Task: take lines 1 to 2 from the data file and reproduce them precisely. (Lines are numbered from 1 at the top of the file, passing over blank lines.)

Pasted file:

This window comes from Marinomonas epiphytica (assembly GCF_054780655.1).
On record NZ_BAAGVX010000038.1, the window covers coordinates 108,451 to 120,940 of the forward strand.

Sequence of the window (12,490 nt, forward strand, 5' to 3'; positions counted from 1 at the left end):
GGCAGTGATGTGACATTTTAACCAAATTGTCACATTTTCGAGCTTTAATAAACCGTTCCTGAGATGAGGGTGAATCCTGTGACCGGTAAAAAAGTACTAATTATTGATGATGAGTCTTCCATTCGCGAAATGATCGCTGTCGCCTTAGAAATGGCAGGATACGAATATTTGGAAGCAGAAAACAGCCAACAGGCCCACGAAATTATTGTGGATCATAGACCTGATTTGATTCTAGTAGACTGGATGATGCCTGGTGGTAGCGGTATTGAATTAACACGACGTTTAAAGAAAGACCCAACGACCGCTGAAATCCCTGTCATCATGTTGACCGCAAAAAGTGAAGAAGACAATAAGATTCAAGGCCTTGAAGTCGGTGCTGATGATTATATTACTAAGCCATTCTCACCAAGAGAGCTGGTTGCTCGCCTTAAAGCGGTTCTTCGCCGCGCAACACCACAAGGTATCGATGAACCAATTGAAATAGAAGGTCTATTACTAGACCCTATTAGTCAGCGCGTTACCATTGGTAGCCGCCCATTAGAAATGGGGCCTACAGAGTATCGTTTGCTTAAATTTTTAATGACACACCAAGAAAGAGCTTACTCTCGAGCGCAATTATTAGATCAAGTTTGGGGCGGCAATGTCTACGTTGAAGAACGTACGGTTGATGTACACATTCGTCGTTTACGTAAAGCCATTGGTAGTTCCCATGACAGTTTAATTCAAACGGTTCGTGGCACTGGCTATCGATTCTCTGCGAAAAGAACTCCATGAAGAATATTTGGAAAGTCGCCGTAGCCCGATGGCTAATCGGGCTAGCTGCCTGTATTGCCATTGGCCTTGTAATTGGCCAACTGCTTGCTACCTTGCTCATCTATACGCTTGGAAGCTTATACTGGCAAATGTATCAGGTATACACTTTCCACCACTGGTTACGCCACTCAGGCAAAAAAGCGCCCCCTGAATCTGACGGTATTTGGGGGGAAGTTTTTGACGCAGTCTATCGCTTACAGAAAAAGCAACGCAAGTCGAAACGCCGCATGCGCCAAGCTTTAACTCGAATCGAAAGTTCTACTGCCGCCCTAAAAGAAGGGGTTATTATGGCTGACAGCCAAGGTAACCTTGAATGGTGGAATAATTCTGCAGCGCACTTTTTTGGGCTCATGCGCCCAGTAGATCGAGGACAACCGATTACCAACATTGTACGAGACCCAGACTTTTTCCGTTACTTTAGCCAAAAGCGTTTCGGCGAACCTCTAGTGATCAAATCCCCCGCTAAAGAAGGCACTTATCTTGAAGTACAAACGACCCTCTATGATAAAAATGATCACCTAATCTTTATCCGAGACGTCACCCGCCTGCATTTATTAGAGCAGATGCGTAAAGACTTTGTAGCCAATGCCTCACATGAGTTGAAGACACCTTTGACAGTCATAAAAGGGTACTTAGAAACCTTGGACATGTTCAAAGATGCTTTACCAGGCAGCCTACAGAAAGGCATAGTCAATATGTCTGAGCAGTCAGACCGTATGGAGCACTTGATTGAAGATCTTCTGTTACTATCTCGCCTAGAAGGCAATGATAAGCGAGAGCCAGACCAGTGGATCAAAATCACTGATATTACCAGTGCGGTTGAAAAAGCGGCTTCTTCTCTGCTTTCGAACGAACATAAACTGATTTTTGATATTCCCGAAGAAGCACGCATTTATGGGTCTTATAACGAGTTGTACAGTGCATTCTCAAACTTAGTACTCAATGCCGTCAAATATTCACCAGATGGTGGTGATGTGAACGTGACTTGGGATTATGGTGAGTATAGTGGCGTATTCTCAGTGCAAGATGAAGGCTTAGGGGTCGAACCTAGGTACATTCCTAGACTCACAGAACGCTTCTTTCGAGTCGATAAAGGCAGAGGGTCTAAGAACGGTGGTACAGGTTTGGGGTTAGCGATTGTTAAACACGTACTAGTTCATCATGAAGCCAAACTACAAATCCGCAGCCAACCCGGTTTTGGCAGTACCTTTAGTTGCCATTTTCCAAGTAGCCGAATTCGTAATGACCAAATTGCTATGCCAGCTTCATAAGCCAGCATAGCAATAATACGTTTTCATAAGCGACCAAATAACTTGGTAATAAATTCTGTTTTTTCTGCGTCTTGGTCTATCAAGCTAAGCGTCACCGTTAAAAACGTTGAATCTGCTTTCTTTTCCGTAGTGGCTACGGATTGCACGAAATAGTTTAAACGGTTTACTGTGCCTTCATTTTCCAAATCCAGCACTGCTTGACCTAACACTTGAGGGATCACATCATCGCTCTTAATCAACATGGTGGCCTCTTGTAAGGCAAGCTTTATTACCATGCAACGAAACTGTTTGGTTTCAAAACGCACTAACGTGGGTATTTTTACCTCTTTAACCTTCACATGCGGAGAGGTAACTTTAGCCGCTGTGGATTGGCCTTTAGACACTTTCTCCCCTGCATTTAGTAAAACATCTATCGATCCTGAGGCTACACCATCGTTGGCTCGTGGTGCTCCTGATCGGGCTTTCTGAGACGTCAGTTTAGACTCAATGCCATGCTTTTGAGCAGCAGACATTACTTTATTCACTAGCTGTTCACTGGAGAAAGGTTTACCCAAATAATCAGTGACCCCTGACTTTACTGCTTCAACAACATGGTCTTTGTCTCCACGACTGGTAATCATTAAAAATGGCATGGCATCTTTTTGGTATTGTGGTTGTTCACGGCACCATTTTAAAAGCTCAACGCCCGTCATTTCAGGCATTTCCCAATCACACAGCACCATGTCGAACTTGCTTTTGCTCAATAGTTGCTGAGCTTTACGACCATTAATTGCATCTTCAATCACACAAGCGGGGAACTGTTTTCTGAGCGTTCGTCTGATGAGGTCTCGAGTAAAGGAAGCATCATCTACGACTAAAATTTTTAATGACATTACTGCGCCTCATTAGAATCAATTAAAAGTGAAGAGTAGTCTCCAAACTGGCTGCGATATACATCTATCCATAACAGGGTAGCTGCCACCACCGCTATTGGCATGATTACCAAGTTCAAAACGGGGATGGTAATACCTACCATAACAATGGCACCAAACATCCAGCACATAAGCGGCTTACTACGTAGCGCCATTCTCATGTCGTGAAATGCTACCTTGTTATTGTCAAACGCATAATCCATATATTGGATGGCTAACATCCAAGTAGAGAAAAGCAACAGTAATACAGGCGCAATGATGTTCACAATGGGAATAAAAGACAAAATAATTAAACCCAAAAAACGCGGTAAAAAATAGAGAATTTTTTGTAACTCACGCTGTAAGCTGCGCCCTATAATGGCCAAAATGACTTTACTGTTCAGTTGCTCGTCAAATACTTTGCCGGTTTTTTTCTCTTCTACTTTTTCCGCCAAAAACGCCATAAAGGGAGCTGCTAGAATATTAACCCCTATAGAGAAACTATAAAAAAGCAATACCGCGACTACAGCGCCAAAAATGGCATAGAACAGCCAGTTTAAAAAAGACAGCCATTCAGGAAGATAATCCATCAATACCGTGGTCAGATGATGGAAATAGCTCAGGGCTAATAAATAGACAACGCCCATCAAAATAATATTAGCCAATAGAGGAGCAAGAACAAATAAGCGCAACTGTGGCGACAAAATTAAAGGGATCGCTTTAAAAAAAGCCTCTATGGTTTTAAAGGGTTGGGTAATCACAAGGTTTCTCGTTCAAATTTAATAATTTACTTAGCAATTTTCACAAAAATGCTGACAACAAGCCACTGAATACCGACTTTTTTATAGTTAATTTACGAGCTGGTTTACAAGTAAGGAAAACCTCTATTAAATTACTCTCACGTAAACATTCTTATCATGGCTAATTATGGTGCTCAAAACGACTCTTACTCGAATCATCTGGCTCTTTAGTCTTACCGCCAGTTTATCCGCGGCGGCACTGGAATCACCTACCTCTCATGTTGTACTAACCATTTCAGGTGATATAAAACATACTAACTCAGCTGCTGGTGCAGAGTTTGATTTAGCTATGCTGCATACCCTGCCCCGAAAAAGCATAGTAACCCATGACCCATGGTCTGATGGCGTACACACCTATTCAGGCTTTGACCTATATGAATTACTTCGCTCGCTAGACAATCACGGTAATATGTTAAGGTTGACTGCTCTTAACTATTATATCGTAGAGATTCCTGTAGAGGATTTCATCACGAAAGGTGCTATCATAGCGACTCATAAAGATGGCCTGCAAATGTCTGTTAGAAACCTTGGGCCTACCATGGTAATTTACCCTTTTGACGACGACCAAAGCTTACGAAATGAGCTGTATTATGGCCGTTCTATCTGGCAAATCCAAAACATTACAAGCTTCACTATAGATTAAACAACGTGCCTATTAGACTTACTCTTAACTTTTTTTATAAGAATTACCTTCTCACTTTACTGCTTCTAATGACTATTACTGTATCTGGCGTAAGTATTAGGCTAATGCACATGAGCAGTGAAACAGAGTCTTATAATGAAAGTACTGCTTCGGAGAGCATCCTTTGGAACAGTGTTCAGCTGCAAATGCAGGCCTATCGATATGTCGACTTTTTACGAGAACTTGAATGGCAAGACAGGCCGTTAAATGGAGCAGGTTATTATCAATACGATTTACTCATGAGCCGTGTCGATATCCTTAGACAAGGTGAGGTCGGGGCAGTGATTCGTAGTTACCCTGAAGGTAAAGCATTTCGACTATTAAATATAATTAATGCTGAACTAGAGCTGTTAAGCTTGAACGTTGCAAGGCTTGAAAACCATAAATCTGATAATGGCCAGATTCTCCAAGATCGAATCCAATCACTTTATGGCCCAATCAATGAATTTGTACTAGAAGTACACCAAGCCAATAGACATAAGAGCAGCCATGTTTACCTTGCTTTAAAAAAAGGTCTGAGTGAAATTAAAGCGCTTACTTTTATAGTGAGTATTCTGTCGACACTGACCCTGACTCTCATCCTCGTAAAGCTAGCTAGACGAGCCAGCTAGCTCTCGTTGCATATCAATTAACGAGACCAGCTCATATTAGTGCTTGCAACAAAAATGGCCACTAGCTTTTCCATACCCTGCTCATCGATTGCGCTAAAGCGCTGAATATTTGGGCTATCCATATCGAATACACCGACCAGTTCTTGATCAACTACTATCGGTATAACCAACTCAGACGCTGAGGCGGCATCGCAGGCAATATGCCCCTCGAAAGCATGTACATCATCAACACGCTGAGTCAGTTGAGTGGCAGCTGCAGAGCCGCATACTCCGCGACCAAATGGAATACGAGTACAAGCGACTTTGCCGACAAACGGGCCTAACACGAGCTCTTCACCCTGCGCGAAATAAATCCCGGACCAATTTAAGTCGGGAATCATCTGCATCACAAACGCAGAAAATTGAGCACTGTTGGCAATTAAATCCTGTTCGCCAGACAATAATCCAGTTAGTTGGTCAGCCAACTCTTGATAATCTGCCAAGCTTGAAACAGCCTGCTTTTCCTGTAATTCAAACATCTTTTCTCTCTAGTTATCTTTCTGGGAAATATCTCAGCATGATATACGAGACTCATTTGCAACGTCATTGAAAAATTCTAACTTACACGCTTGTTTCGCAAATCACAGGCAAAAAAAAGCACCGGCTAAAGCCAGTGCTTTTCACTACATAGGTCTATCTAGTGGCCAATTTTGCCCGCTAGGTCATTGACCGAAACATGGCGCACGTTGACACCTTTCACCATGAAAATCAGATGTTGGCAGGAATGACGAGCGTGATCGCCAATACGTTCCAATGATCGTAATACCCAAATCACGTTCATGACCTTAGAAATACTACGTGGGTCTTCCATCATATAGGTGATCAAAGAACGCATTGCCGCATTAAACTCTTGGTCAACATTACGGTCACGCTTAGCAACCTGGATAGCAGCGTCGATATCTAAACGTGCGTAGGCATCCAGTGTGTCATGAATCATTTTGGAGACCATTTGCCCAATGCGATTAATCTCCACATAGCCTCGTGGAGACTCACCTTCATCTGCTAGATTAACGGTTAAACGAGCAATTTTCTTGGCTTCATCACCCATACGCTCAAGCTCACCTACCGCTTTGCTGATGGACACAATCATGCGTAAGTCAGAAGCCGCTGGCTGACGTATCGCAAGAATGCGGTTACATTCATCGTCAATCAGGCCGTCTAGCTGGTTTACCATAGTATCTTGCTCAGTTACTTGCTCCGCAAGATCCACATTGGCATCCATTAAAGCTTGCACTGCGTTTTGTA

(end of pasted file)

This window comes from Marinomonas epiphytica (assembly GCF_054780655.1).
On record NZ_BAAGVX010000038.1, the window covers coordinates 108,451 to 120,940 of the forward strand.